PURPOSE AND FEATURES OF EQUIPMENT Introduction
The 6200A Series
RF and Microwave Test Sets are portable microwave measurement instruments, which integrate a synthesized sweep Generator
, a four input scalar Analyzer
, frequency Counter
and a power meter into a single compact case. Four versions are available: the 6201A covers 10 MHz to 8 GHz, the 6200A covers 10 MHz to 20 GHz, the 6203A covers 10 MHz to 26.5 GHz and the 6204A has coverage to 46 GHz. The 6202A covers 10 MHz to 2 GHz, and is especially suitable for users working exclusively in the RF band. Whereas the other instruments are called Microwave Test Sets, the 6202A is an RF Test Set
. Throughout this and other manuals, however, the series of instruments will be referred to collectively as Microwave Test Sets (MTS).
A 70 dB step attenuator option is available for all versions of the MTS, which provides Synthesizer
outputs over a wide amplitude range. The 6210
adapter can be fitted to the MTS, which enables the instrument to display the complex reflection coefficient at the input of a device, and also the time domain response.
The small size, integrated functions and ease of use of the MTS make the system ideal for development and production testing, installation and commissioning and field service applications. Integrating many functions into one unit not only provides convenience of operation, it also enables a number of specialized measurements to be made with ease. Typical applications for the MTS are:
• Measurement of insertion loss and return loss of passive components.
- Gain, gain compression and return loss of active components.
• Power and frequency measurements.
• Measurements on mixers and VCOs.
• Location of faults in waveguide and coaxial transmission lines is possible using the Fault Location facility. This utilities advanced processing techniques to improve distance and magnitude accuracy and reduce measurement uncertainty.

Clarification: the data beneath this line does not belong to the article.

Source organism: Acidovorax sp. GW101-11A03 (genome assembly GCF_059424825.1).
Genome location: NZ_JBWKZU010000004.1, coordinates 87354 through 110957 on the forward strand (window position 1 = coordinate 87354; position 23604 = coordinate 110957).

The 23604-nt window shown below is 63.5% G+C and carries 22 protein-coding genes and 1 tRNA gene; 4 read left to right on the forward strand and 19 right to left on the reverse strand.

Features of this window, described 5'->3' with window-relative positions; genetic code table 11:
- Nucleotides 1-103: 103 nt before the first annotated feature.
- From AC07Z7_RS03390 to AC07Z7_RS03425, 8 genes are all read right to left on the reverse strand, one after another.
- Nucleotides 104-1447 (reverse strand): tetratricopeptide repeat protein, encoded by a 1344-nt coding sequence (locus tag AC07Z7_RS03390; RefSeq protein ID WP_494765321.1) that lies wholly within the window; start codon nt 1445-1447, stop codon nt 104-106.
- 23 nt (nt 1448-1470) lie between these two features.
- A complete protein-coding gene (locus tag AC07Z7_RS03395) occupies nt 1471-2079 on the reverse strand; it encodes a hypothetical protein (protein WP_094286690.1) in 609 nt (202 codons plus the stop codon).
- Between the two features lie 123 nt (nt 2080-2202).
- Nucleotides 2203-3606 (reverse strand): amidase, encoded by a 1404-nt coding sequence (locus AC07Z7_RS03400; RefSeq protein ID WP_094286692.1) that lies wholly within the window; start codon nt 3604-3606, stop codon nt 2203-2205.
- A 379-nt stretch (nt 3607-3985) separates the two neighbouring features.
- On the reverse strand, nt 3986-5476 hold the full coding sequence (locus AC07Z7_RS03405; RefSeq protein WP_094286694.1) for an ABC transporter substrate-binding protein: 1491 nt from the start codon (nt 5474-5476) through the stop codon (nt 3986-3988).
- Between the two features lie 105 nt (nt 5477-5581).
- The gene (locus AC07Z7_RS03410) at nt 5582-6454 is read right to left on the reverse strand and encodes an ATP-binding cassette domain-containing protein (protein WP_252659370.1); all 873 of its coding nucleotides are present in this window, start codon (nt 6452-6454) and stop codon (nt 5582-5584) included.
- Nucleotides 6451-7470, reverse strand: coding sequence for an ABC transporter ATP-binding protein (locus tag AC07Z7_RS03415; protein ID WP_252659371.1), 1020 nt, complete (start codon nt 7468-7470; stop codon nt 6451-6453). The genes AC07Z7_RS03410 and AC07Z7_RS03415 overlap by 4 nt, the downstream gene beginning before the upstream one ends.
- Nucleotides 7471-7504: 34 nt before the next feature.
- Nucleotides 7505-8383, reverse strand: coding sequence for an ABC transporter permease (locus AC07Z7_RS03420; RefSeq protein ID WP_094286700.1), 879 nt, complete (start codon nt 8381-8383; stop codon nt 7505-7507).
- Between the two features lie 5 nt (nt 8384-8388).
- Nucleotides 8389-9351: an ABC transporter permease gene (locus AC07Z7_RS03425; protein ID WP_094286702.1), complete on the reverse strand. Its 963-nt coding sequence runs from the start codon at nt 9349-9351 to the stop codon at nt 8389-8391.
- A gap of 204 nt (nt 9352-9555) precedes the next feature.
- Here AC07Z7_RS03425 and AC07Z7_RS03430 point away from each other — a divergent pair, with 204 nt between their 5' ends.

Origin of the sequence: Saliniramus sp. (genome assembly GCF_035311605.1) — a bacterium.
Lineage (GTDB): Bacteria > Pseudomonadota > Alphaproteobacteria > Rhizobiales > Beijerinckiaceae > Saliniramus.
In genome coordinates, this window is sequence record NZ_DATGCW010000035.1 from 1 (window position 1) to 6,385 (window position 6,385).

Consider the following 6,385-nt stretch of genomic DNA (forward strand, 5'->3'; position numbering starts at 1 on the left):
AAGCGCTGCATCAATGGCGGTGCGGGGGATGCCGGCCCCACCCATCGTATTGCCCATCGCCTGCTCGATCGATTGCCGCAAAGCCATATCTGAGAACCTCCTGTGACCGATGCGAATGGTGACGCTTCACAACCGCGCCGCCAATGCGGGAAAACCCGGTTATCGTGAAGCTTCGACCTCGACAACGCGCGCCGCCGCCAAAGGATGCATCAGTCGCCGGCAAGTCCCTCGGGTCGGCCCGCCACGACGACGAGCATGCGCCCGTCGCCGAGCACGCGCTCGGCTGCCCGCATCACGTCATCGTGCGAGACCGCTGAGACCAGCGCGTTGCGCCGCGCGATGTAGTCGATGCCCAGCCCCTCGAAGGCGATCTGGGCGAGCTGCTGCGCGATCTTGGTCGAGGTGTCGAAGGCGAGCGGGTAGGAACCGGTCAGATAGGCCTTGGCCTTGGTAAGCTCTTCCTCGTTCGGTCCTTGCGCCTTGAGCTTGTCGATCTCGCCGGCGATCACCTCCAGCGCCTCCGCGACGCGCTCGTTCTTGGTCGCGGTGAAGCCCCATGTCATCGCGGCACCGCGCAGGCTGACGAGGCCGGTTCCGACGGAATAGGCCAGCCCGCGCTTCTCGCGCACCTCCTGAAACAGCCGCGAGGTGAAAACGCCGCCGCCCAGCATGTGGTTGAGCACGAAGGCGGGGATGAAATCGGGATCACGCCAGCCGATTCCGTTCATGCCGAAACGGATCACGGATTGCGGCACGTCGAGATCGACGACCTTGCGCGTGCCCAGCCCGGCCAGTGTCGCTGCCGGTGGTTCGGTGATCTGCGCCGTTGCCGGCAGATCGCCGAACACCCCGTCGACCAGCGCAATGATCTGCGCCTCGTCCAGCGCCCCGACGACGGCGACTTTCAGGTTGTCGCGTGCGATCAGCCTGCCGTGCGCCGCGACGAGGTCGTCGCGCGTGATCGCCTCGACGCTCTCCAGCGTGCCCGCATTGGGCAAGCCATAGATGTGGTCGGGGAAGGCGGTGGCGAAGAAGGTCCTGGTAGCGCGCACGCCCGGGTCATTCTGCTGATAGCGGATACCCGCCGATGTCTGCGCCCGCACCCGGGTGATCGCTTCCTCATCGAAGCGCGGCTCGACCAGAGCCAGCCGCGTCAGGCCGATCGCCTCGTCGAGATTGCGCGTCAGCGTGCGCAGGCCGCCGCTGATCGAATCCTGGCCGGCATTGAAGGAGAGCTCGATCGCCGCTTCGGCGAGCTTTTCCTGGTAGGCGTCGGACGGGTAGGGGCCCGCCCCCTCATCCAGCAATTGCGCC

The MTS uses a fully synthesized frequency source. The swept signal it provides combines the speed and convenience of an analogue sweep Generator
with the precision of a synthesized sweep. High frequency stability and a resolution of 1 Hz ensures that even narrow filters can be measured with accuracy and confidence.
Power level is settable over a 40 dB range with a maximum guaranteed levelled power of +7 dBm. With the step attenuator option, amplitudes down to -90 dBm may be set for the characterization of amplifiers and other active devices.
Self calibration of the synthesizer's power and frequency is possible using the integral power meter and frequency Counter
of the MTS. Two user calibration stores can be used to perform power calibrations over a limited frequency range.
The four input scalar Analyzer
has typically 85 dB dynamic range and a high resolution color display. As well as the conventional 10x10 graticule two separate 10x10 graticules can be selected. Two display channels, each capable of displaying up to two swept measurements are provided. The channels may be coupled together for the simultaneous update of up to four traces, or they can be uncoupled so that each channel can display a different frequency range, allowing simultaneous display of pass-band and stop-band characteristics, for example.
The power meter has a high dynamic range (-70 dBm to +35 dBm) and wide frequency coverage (30 kHz to 40 GHz). One input of the scalar Analyzer
can be configured to be a power sensor input, and the measured power level is displayed as a digital readout when the readout mode is selected. A wide range of power sensors is available. Power sensors can be calibrated using the 50 MHz internal Calibrator
output provided on the front panel.
The frequency Counter
measures frequency from 10 MHz to 20 GHz (6200A and 6201 A), 10 MHz to 26.5 GHz (6203A and 6204A) or 10 MHz to 2 GHz (6202A). A digital readout of the frequency can be displayed when the readout mode is selected. In the swept mode, the vertical axis can be set to record the frequency of a device under test as the voltage stimulus provided by the programmable voltage/current output is swept, a typical example being automatic VCO characterization.